Among this circle of friends, Paige aspires to be a performer, Karaoke style, using prerecorded music of her favorite singers.

This downstairs socializing at Shannon’s, Paige’s, and Claire’s home was typical of those moderately secluded hangout basements and garages of the period. In that respect, Paige also muses whether popular bands from the 60s and thereafter also had starts in basements. Were drinking age laws in place?

Actually, The Beatles had a venue site outside of Liverpool for their first real gig. According to records though, it was a disaster, attended by about 18 spectators. Like other startup groups, they first met in smoke filled rooms like Paige’s basement.

1999 was also a year of world concern about the dire needs regarding impoverished conditions in South Sudan, Africa. Ben, Shannon’s boyfriend, is an avid photographer. He becomes an activist - motivated by photographer Kevin Carter’s 1944 Pulitzer Prize photo depicting the scourge. (The photo first appeared in The New York Times on March 26, 1993. It showed “a frail famine stricken boy reported to be attempting to reach a United Nations feeding center in Ayod, South Sudan.”)

1990s were still not accepting of LGBT youths. LGBT young adults felt in limbo. They knew they were disappointing parents who had expectations for them that included a “traditional” life. When Jeremy “comes out”, he is devastated by his mother’s rejection. There was no reaffirmation of acceptance. Supposedly, philosophically, parents were receptive to books such as William’s Doll to indirectly present a model for future fathering.

Ben’s and Shannon’s relationship attest to continued open relationships and open marriages that gained momentum in the 1970s. Such increase in sexual freedom, and pre-marital “hook-ups” among the college set. became prevalent in the 1990s and now into the 21st century.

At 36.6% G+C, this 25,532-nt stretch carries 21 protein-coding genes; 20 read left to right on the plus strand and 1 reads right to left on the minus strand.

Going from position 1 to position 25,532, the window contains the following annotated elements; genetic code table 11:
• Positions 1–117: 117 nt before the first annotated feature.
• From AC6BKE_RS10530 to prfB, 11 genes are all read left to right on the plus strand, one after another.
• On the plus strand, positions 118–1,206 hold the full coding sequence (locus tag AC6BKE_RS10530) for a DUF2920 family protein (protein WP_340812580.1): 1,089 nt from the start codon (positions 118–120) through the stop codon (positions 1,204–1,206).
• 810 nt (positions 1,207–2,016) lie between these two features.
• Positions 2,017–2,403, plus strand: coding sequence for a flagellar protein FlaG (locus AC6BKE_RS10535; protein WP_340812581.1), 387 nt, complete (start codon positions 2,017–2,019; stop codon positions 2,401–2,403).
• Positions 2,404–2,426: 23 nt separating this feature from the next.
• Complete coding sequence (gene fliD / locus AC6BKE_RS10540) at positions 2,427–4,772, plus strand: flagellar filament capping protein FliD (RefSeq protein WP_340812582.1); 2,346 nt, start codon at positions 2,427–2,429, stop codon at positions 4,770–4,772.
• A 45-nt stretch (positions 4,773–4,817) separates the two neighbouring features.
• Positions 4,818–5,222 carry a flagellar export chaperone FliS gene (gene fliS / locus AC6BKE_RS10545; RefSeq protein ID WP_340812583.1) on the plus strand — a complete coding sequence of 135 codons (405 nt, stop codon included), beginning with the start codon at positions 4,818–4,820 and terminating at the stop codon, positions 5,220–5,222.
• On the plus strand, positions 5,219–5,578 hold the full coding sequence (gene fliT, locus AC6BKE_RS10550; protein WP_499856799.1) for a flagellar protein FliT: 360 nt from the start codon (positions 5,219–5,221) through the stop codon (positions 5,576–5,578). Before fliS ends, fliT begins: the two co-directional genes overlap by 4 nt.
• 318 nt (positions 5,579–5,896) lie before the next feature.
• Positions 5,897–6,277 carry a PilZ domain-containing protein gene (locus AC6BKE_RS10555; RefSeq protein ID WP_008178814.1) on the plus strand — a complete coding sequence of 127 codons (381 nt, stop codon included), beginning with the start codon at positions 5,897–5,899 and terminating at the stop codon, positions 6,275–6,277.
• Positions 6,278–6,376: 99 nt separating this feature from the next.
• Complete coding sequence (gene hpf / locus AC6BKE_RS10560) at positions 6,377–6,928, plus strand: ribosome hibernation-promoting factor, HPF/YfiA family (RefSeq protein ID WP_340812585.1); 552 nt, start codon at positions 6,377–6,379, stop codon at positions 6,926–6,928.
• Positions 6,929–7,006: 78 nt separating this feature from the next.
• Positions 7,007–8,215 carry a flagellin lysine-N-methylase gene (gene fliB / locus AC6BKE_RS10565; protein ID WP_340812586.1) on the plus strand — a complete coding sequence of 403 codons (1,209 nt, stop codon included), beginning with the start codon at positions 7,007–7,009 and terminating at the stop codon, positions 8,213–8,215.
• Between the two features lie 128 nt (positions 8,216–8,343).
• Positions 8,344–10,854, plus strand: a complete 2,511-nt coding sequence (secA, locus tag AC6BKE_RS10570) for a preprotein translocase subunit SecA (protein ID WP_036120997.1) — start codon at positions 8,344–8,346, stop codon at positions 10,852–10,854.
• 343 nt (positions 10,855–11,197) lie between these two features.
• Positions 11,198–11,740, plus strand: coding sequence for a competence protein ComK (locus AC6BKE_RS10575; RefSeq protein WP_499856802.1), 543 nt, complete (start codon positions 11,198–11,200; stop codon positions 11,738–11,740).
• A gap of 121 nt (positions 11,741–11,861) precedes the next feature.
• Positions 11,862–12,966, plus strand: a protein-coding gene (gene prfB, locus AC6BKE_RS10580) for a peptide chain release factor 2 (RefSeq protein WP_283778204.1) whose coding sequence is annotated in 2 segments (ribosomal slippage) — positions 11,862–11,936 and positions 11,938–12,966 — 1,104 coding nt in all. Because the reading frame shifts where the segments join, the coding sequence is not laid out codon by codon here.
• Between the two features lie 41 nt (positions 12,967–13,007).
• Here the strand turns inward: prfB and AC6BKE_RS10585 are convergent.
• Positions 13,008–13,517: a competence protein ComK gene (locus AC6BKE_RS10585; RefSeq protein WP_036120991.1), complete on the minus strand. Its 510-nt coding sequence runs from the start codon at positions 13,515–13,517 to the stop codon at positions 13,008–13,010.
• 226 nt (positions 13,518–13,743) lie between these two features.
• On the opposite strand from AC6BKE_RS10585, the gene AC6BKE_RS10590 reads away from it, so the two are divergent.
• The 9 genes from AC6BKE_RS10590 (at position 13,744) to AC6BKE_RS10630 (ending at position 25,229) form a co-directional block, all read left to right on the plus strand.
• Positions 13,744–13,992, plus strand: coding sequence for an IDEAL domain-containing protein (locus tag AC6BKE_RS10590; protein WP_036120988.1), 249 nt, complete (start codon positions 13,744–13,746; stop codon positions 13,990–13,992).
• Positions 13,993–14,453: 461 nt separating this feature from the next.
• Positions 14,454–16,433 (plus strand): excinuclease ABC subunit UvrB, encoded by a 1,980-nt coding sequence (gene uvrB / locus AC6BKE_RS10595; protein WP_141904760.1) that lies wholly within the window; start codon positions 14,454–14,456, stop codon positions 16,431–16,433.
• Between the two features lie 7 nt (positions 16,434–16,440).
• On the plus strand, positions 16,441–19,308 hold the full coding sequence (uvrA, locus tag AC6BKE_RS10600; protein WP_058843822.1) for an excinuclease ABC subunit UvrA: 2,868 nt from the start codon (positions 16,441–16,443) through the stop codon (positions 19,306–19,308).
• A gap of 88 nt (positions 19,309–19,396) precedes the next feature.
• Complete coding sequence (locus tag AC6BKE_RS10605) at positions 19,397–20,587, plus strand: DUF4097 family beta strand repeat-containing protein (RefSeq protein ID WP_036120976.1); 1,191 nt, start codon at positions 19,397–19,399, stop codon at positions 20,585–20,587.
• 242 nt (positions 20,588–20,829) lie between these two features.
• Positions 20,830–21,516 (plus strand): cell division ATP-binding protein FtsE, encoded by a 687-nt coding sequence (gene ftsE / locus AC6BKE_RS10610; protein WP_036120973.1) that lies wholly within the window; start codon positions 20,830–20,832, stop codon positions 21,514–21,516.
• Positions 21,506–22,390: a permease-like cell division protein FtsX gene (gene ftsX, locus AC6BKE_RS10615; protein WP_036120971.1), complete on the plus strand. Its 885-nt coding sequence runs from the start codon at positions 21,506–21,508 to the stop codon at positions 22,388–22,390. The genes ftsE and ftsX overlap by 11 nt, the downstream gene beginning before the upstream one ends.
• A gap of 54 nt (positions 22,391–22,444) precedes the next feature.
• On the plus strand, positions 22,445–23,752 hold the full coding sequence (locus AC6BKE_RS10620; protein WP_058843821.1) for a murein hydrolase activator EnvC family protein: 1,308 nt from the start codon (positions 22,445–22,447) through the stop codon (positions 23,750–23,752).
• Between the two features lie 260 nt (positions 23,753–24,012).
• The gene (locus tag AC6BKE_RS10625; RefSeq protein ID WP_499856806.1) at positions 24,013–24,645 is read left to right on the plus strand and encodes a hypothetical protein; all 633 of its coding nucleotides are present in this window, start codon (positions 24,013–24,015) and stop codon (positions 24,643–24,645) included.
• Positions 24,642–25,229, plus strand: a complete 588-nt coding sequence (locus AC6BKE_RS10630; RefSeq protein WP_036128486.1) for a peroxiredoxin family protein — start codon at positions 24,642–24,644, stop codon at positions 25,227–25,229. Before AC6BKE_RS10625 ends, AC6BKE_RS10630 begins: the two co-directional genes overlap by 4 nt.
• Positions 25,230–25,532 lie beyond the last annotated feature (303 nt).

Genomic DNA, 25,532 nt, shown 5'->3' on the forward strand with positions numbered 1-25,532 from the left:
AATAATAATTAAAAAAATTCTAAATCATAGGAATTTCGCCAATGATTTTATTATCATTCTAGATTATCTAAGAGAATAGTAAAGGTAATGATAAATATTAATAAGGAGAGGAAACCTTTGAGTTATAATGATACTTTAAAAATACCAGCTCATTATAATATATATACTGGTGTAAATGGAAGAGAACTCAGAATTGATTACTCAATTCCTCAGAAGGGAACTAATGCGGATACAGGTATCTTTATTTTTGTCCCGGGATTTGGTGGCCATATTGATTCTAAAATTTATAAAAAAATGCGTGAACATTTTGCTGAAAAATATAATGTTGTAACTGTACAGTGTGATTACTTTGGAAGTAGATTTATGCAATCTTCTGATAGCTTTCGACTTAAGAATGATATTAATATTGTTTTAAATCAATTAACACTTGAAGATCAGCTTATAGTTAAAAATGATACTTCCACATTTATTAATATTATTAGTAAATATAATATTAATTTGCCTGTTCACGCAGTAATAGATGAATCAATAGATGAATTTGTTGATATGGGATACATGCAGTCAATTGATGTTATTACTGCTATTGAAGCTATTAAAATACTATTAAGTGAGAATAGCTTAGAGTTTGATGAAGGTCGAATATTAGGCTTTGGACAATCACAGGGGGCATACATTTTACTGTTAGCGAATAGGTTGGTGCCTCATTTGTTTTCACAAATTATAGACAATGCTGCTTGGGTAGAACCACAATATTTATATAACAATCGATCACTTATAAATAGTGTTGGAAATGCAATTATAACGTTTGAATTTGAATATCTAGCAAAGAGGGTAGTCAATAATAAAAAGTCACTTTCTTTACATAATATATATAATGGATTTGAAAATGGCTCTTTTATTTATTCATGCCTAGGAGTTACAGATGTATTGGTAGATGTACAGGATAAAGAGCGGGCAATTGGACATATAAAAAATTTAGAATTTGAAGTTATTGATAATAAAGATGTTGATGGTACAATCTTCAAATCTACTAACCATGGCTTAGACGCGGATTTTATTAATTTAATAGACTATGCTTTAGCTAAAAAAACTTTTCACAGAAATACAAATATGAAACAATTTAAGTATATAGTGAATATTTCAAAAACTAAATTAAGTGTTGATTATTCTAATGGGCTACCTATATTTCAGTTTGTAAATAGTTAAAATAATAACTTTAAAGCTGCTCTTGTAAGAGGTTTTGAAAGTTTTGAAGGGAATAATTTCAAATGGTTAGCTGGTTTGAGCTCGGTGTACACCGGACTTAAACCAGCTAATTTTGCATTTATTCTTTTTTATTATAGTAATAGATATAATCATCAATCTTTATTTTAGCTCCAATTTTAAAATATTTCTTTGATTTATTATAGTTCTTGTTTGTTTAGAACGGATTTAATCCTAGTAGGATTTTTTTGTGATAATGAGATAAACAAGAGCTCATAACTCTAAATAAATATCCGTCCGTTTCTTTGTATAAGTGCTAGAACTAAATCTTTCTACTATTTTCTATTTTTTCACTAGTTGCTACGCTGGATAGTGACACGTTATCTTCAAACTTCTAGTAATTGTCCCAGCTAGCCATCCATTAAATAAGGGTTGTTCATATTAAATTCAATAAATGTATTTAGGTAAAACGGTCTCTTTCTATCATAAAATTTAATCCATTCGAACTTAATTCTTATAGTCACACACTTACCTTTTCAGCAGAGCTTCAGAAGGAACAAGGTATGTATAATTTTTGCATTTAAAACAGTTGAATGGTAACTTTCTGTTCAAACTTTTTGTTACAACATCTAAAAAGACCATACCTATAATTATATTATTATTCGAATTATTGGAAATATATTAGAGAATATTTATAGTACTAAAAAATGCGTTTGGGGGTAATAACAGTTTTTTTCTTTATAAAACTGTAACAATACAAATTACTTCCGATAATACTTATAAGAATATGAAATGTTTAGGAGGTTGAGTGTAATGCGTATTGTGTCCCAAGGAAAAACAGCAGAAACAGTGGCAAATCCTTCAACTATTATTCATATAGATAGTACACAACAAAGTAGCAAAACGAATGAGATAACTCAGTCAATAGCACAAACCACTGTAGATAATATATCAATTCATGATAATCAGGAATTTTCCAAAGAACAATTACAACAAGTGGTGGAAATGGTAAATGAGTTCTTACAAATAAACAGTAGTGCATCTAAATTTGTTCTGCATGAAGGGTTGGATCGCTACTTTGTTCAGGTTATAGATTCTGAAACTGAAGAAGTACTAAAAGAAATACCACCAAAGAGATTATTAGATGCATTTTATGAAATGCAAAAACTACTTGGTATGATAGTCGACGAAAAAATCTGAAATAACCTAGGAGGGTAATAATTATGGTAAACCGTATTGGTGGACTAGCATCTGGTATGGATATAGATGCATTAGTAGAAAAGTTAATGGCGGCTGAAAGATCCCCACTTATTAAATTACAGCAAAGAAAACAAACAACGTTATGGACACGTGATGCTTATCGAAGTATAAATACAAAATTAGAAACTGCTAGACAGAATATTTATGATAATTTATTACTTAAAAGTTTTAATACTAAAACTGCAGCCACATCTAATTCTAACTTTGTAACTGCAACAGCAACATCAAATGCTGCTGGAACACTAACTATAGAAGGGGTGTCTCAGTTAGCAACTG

Initial focus is more inclusive of Shannon, less upon Paige, minimally upon Claire. Of the three sisters, Paige seems more attached to childhood memories: Mom and daughter tea parties; norm of hand-me-down or home sewn clothing; the rarity of Mom agreeing to a treasured “store bought”. So true for schoolgirls during the 40s and 50s!

(Noteworthy is how fashion trends are cyclic – times when fads for Vintage Clothing” is sought and past fabrics such as cotton eyelet resurface.)

Description of Paige’s bedroom makes it appear dowdy and unkempt. “Gauze curtains” were likely to be sheers. Describing the room’s furniture as beat-up is an effect now duplicated as distressed — boasting a purposely scratched and marred finish. Such tables, chairs, etcetera have become a hot spot for current room décor.


Maturity that accompanies being the eldest daughter, married, and expectant, gifts Claire as a source of comfort to her terminally ill mother. Snuggling next to her mother who drifts in and out between sleep and sleeplessness. There are brief moments of conversing! And one such discourse startled Claire. Her mother asked to go to Africa, to Kenya. “I’d meet my sister Tammy. . . .” Was her mother hallucinating? Will this be a revelation? Were there family secrets?


American Neolilhic


Made by Mary by Laura Catherine Brown

THE RAVENMASTER: My Life with the Ravens at the Tower of London